The Short-Run Demand for Money: A Reconsideration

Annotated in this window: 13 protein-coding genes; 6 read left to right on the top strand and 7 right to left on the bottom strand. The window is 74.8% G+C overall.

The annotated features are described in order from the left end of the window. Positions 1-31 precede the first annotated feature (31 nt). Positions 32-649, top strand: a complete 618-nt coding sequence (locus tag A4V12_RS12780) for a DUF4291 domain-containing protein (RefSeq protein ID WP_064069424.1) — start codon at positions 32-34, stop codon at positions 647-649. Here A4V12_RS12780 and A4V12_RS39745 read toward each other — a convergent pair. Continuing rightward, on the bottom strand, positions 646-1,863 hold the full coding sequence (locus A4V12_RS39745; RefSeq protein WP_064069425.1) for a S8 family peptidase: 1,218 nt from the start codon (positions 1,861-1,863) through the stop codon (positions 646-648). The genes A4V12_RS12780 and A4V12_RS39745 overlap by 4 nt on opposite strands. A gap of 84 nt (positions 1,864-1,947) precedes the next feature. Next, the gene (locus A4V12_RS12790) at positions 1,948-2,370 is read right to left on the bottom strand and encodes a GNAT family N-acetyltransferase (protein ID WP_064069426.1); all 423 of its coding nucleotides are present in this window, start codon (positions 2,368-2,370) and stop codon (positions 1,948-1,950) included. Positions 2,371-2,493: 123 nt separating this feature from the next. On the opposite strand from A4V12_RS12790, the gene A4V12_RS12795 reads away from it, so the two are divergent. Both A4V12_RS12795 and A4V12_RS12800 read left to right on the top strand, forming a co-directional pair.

The partial-adjustment approach to the specification of the short-run demand for money has dominated the literature for more than a decade. There are three basic problems with this approach. First, the same lag structure is imposed on all variables, and such independent variables enters only as a current value. In contrast a rational individual would respond to different variables (income, interest rates, prices) with quite different lags. Second, when the general price level is subject to gradual adjustment but can move quickly in response to supply shocks, the influence of these supply shocks should enter with a negative sign. Third, the estimated equation for real balances may not be a money demand equation at all, but rather its coefficients may represent a shifting mixture of demand and supply responses. The empirical work examines several alternative dynamic specifications, including a generalized partial adjustment framework and the error-correction model. Both of the latter specifications exhibit greater structural stability after 1973 than the standard partial adjustment model, and the generalized partial adjustment model also yields relatively small errors in post-sample dynamic simulations. Shifts in coefficients as the sample period is extended after 1973 are consistent with the interpretation that the real balance equation no longer traces out structural demand parameters, but rather a mixture of demand and supply responses.
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